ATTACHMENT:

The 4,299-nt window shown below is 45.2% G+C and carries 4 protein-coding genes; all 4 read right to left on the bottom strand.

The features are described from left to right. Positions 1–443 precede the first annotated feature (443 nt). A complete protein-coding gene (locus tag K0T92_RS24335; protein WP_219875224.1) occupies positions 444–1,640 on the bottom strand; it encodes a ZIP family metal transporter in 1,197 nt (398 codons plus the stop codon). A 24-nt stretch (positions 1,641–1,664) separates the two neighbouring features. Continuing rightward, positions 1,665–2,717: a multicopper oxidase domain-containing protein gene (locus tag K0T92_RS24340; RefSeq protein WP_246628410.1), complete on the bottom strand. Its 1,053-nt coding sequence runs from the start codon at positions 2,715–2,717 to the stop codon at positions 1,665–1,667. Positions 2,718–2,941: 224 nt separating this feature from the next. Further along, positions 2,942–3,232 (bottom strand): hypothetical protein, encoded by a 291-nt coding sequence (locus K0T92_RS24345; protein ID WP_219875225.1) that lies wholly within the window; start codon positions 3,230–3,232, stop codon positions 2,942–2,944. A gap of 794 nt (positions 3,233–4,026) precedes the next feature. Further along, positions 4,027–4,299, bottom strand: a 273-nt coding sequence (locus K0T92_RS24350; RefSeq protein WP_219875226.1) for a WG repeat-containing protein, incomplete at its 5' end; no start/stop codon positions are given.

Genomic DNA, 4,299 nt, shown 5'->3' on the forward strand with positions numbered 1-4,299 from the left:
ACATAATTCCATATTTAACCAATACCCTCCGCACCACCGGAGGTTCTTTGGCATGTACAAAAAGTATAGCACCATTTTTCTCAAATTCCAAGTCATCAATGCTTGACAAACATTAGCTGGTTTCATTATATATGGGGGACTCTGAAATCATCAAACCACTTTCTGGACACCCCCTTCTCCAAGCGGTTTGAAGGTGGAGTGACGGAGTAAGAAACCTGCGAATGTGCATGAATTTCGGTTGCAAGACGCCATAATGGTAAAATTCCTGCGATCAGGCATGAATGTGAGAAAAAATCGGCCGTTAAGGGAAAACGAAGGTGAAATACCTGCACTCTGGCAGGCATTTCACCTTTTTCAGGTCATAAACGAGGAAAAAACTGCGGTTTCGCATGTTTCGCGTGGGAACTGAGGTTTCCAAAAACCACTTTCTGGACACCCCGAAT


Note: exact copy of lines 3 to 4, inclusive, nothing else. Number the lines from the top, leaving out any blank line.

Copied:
Genomic DNA, 4,299 nt, shown 5'->3' on the forward strand with positions numbered 1-4,299 from the left:
ACATAATTCCATATTTAACCAATACCCTCCGCACCACCGGAGGTTCTTTGGCATGTACAAAAAGTATAGCACCATTTTTCTCAAATTCCAAGTCATCAATGCTTGACAAACATTAGCTGGTTTCATTATATATGGGGGACTCTGAAATCATCAAACCACTTTCTGGACACCCCCTTCTCCAAGCGGTTTGAAGGTGGAGTGACGGAGTAAGAAACCTGCGAATGTGCATGAATTTCGGTTGCAAGACGCCATAATGGTAAAATTCCTGCGATCAGGCATGAATGTGAGAAAAAATCGGCCGTTAAGGGAAAACGAAGGTGAAATACCTGCACTCTGGCAGGCATTTCACCTTTTTCAGGTCATAAACGAGGAAAAAACTGCGGTTTCGCATGTTTCGCGTGGGAACTGAGGTTTCCAAAAACCACTTTCTGGACACCCCGAAT